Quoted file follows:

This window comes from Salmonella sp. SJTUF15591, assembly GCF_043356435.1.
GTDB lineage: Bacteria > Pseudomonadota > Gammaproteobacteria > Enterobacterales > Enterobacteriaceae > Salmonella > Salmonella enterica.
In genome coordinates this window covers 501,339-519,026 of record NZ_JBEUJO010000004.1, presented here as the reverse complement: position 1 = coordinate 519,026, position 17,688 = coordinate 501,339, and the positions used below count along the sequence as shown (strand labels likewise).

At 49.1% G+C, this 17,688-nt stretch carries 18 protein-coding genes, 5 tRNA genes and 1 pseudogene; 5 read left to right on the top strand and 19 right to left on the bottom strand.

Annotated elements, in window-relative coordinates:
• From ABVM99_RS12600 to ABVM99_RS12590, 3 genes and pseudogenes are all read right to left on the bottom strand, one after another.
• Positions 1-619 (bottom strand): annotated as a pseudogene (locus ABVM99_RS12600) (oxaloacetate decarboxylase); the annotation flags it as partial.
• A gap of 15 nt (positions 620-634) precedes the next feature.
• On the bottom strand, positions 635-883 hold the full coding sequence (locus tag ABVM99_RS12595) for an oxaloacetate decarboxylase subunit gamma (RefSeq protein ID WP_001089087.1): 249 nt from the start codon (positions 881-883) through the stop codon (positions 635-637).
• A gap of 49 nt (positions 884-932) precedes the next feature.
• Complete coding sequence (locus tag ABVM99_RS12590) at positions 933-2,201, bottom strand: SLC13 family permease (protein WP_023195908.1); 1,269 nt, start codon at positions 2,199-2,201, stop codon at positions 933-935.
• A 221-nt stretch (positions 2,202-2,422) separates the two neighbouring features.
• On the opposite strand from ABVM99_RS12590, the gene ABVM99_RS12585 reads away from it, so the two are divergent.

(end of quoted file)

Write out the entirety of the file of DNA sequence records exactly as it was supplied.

This window comes from Salmonella sp. SJTUF15591, assembly GCF_043356435.1.
GTDB lineage: Bacteria > Pseudomonadota > Gammaproteobacteria > Enterobacterales > Enterobacteriaceae > Salmonella > Salmonella enterica.
In genome coordinates this window covers 501,339-519,026 of record NZ_JBEUJO010000004.1, presented here as the reverse complement: position 1 = coordinate 519,026, position 17,688 = coordinate 501,339, and the positions used below count along the sequence as shown (strand labels likewise).

At 49.1% G+C, this 17,688-nt stretch carries 18 protein-coding genes, 5 tRNA genes and 1 pseudogene; 5 read left to right on the top strand and 19 right to left on the bottom strand.

Annotated elements, in window-relative coordinates:
• From ABVM99_RS12600 to ABVM99_RS12590, 3 genes and pseudogenes are all read right to left on the bottom strand, one after another.
• Positions 1-619 (bottom strand): annotated as a pseudogene (locus ABVM99_RS12600) (oxaloacetate decarboxylase); the annotation flags it as partial.
• A gap of 15 nt (positions 620-634) precedes the next feature.
• On the bottom strand, positions 635-883 hold the full coding sequence (locus tag ABVM99_RS12595) for an oxaloacetate decarboxylase subunit gamma (RefSeq protein ID WP_001089087.1): 249 nt from the start codon (positions 881-883) through the stop codon (positions 635-637).
• A gap of 49 nt (positions 884-932) precedes the next feature.
• Complete coding sequence (locus tag ABVM99_RS12590) at positions 933-2,201, bottom strand: SLC13 family permease (protein WP_023195908.1); 1,269 nt, start codon at positions 2,199-2,201, stop codon at positions 933-935.
• A 221-nt stretch (positions 2,202-2,422) separates the two neighbouring features.
• On the opposite strand from ABVM99_RS12590, the gene ABVM99_RS12585 reads away from it, so the two are divergent.